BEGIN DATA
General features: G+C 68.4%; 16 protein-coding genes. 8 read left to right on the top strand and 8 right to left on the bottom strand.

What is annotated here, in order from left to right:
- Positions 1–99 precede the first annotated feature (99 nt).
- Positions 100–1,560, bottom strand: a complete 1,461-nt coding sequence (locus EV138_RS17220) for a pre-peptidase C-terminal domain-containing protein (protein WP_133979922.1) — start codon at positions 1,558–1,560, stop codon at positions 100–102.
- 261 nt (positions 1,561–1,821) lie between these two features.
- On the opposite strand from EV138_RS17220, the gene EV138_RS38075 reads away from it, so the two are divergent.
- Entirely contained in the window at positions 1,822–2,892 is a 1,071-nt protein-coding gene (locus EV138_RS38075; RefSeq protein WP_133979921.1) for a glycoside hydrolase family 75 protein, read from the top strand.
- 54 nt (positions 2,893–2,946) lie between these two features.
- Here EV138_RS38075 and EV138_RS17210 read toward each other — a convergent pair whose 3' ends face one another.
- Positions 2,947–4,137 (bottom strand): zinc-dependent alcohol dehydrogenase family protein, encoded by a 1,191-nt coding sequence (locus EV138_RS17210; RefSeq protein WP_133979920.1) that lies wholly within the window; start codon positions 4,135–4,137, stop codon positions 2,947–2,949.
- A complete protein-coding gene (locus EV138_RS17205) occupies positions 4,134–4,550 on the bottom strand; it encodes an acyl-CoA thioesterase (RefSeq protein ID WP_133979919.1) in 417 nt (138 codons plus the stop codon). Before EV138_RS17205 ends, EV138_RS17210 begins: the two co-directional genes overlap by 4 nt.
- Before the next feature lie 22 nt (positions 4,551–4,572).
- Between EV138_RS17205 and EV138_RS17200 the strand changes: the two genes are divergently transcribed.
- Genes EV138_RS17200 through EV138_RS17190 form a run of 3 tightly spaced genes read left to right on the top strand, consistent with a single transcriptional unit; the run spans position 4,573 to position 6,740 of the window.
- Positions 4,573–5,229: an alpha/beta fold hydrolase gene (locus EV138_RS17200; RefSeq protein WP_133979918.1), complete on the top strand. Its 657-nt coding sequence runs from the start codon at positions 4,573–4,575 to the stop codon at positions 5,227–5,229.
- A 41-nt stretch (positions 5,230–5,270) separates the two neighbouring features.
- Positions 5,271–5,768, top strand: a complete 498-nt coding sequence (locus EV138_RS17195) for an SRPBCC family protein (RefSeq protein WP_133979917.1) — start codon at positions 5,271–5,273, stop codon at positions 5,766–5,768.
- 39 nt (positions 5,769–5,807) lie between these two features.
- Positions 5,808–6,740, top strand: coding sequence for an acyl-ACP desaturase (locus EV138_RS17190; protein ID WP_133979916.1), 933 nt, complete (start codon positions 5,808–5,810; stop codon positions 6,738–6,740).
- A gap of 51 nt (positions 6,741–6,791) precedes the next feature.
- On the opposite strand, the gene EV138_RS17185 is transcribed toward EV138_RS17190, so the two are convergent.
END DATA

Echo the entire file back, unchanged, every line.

General features: G+C 68.4%; 16 protein-coding genes. 8 read left to right on the top strand and 8 right to left on the bottom strand.

What is annotated here, in order from left to right:
- Positions 1–99 precede the first annotated feature (99 nt).
- Positions 100–1,560, bottom strand: a complete 1,461-nt coding sequence (locus EV138_RS17220) for a pre-peptidase C-terminal domain-containing protein (protein WP_133979922.1) — start codon at positions 1,558–1,560, stop codon at positions 100–102.
- 261 nt (positions 1,561–1,821) lie between these two features.
- On the opposite strand from EV138_RS17220, the gene EV138_RS38075 reads away from it, so the two are divergent.
- Entirely contained in the window at positions 1,822–2,892 is a 1,071-nt protein-coding gene (locus EV138_RS38075; RefSeq protein WP_133979921.1) for a glycoside hydrolase family 75 protein, read from the top strand.
- 54 nt (positions 2,893–2,946) lie between these two features.
- Here EV138_RS38075 and EV138_RS17210 read toward each other — a convergent pair whose 3' ends face one another.
- Positions 2,947–4,137 (bottom strand): zinc-dependent alcohol dehydrogenase family protein, encoded by a 1,191-nt coding sequence (locus EV138_RS17210; RefSeq protein WP_133979920.1) that lies wholly within the window; start codon positions 4,135–4,137, stop codon positions 2,947–2,949.
- A complete protein-coding gene (locus EV138_RS17205) occupies positions 4,134–4,550 on the bottom strand; it encodes an acyl-CoA thioesterase (RefSeq protein ID WP_133979919.1) in 417 nt (138 codons plus the stop codon). Before EV138_RS17205 ends, EV138_RS17210 begins: the two co-directional genes overlap by 4 nt.
- Before the next feature lie 22 nt (positions 4,551–4,572).
- Between EV138_RS17205 and EV138_RS17200 the strand changes: the two genes are divergently transcribed.
- Genes EV138_RS17200 through EV138_RS17190 form a run of 3 tightly spaced genes read left to right on the top strand, consistent with a single transcriptional unit; the run spans position 4,573 to position 6,740 of the window.
- Positions 4,573–5,229: an alpha/beta fold hydrolase gene (locus EV138_RS17200; RefSeq protein WP_133979918.1), complete on the top strand. Its 657-nt coding sequence runs from the start codon at positions 4,573–4,575 to the stop codon at positions 5,227–5,229.
- A 41-nt stretch (positions 5,230–5,270) separates the two neighbouring features.
- Positions 5,271–5,768, top strand: a complete 498-nt coding sequence (locus EV138_RS17195) for an SRPBCC family protein (RefSeq protein WP_133979917.1) — start codon at positions 5,271–5,273, stop codon at positions 5,766–5,768.
- 39 nt (positions 5,769–5,807) lie between these two features.
- Positions 5,808–6,740, top strand: coding sequence for an acyl-ACP desaturase (locus EV138_RS17190; protein ID WP_133979916.1), 933 nt, complete (start codon positions 5,808–5,810; stop codon positions 6,738–6,740).
- A gap of 51 nt (positions 6,741–6,791) precedes the next feature.
- On the opposite strand, the gene EV138_RS17185 is transcribed toward EV138_RS17190, so the two are convergent.